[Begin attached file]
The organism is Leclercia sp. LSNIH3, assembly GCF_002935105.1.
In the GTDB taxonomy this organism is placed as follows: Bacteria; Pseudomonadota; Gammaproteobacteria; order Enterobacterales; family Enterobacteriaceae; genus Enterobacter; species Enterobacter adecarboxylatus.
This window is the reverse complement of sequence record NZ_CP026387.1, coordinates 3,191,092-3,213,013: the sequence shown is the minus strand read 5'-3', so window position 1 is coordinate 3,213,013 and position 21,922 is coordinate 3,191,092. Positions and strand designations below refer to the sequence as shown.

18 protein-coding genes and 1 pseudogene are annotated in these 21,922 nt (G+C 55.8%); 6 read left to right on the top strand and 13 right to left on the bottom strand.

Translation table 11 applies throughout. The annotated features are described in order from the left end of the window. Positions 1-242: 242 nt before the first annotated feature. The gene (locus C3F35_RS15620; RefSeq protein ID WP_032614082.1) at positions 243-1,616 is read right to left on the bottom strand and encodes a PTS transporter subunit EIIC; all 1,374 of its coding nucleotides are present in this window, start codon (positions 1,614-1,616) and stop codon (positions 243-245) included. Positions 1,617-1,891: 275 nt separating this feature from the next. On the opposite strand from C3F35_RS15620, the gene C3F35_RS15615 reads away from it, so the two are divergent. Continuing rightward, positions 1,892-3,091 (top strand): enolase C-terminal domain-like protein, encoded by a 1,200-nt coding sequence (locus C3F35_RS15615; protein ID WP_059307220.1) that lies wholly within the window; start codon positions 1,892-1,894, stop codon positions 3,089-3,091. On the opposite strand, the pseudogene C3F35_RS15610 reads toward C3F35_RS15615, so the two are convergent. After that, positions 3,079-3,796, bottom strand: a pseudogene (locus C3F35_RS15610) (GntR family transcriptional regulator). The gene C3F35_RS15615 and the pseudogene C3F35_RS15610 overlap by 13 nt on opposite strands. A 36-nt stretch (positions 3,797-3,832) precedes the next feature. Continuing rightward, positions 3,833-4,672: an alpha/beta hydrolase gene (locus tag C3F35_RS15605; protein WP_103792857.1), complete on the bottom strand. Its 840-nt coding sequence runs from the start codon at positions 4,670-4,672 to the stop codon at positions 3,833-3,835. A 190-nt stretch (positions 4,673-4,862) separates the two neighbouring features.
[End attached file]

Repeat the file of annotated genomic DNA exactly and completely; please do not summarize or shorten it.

The organism is Leclercia sp. LSNIH3, assembly GCF_002935105.1.
In the GTDB taxonomy this organism is placed as follows: Bacteria; Pseudomonadota; Gammaproteobacteria; order Enterobacterales; family Enterobacteriaceae; genus Enterobacter; species Enterobacter adecarboxylatus.
This window is the reverse complement of sequence record NZ_CP026387.1, coordinates 3,191,092-3,213,013: the sequence shown is the minus strand read 5'-3', so window position 1 is coordinate 3,213,013 and position 21,922 is coordinate 3,191,092. Positions and strand designations below refer to the sequence as shown.

18 protein-coding genes and 1 pseudogene are annotated in these 21,922 nt (G+C 55.8%); 6 read left to right on the top strand and 13 right to left on the bottom strand.

Translation table 11 applies throughout. The annotated features are described in order from the left end of the window. Positions 1-242: 242 nt before the first annotated feature. The gene (locus C3F35_RS15620; RefSeq protein ID WP_032614082.1) at positions 243-1,616 is read right to left on the bottom strand and encodes a PTS transporter subunit EIIC; all 1,374 of its coding nucleotides are present in this window, start codon (positions 1,614-1,616) and stop codon (positions 243-245) included. Positions 1,617-1,891: 275 nt separating this feature from the next. On the opposite strand from C3F35_RS15620, the gene C3F35_RS15615 reads away from it, so the two are divergent. Continuing rightward, positions 1,892-3,091 (top strand): enolase C-terminal domain-like protein, encoded by a 1,200-nt coding sequence (locus C3F35_RS15615; protein ID WP_059307220.1) that lies wholly within the window; start codon positions 1,892-1,894, stop codon positions 3,089-3,091. On the opposite strand, the pseudogene C3F35_RS15610 reads toward C3F35_RS15615, so the two are convergent. After that, positions 3,079-3,796, bottom strand: a pseudogene (locus C3F35_RS15610) (GntR family transcriptional regulator). The gene C3F35_RS15615 and the pseudogene C3F35_RS15610 overlap by 13 nt on opposite strands. A 36-nt stretch (positions 3,797-3,832) precedes the next feature. Continuing rightward, positions 3,833-4,672: an alpha/beta hydrolase gene (locus tag C3F35_RS15605; protein WP_103792857.1), complete on the bottom strand. Its 840-nt coding sequence runs from the start codon at positions 4,670-4,672 to the stop codon at positions 3,833-3,835. A 190-nt stretch (positions 4,673-4,862) separates the two neighbouring features.